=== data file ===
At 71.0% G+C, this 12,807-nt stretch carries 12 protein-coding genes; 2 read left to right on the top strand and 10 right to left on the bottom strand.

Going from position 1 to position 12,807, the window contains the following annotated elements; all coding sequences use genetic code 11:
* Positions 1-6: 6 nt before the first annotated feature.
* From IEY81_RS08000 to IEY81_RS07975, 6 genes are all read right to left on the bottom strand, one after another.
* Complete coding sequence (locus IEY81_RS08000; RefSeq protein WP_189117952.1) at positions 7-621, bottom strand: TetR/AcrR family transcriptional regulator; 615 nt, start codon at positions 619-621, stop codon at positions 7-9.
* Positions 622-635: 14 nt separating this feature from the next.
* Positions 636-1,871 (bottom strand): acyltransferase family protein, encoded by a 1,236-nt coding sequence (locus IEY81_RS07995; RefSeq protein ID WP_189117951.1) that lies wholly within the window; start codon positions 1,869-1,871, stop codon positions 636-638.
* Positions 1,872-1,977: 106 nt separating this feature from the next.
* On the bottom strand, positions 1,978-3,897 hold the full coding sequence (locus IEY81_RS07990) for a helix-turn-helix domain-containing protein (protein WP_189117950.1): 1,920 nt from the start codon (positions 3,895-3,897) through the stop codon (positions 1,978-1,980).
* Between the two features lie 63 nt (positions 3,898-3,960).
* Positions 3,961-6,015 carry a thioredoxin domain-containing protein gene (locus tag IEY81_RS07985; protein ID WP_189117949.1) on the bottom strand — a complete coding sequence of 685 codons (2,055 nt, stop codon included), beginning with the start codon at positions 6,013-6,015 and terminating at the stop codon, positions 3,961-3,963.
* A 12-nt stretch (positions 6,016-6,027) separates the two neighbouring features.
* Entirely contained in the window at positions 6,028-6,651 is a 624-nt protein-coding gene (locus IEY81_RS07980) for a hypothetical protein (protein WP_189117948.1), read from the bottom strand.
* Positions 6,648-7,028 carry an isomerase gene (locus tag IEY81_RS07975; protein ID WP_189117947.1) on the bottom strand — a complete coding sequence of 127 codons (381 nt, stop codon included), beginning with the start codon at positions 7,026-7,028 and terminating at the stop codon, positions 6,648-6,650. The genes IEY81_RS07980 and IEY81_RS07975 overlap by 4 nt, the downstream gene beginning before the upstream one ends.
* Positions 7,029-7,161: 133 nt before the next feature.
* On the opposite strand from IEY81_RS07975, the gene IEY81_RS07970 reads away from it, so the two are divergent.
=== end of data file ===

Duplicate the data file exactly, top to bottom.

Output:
At 71.0% G+C, this 12,807-nt stretch carries 12 protein-coding genes; 2 read left to right on the top strand and 10 right to left on the bottom strand.

Going from position 1 to position 12,807, the window contains the following annotated elements; all coding sequences use genetic code 11:
* Positions 1-6: 6 nt before the first annotated feature.
* From IEY81_RS08000 to IEY81_RS07975, 6 genes are all read right to left on the bottom strand, one after another.
* Complete coding sequence (locus IEY81_RS08000; RefSeq protein WP_189117952.1) at positions 7-621, bottom strand: TetR/AcrR family transcriptional regulator; 615 nt, start codon at positions 619-621, stop codon at positions 7-9.
* Positions 622-635: 14 nt separating this feature from the next.
* Positions 636-1,871 (bottom strand): acyltransferase family protein, encoded by a 1,236-nt coding sequence (locus IEY81_RS07995; RefSeq protein ID WP_189117951.1) that lies wholly within the window; start codon positions 1,869-1,871, stop codon positions 636-638.
* Positions 1,872-1,977: 106 nt separating this feature from the next.
* On the bottom strand, positions 1,978-3,897 hold the full coding sequence (locus IEY81_RS07990) for a helix-turn-helix domain-containing protein (protein WP_189117950.1): 1,920 nt from the start codon (positions 3,895-3,897) through the stop codon (positions 1,978-1,980).
* Between the two features lie 63 nt (positions 3,898-3,960).
* Positions 3,961-6,015 carry a thioredoxin domain-containing protein gene (locus tag IEY81_RS07985; protein ID WP_189117949.1) on the bottom strand — a complete coding sequence of 685 codons (2,055 nt, stop codon included), beginning with the start codon at positions 6,013-6,015 and terminating at the stop codon, positions 3,961-3,963.
* A 12-nt stretch (positions 6,016-6,027) separates the two neighbouring features.
* Entirely contained in the window at positions 6,028-6,651 is a 624-nt protein-coding gene (locus IEY81_RS07980) for a hypothetical protein (protein WP_189117948.1), read from the bottom strand.
* Positions 6,648-7,028 carry an isomerase gene (locus tag IEY81_RS07975; protein ID WP_189117947.1) on the bottom strand — a complete coding sequence of 127 codons (381 nt, stop codon included), beginning with the start codon at positions 7,026-7,028 and terminating at the stop codon, positions 6,648-6,650. The genes IEY81_RS07980 and IEY81_RS07975 overlap by 4 nt, the downstream gene beginning before the upstream one ends.
* Positions 7,029-7,161: 133 nt before the next feature.
* On the opposite strand from IEY81_RS07975, the gene IEY81_RS07970 reads away from it, so the two are divergent.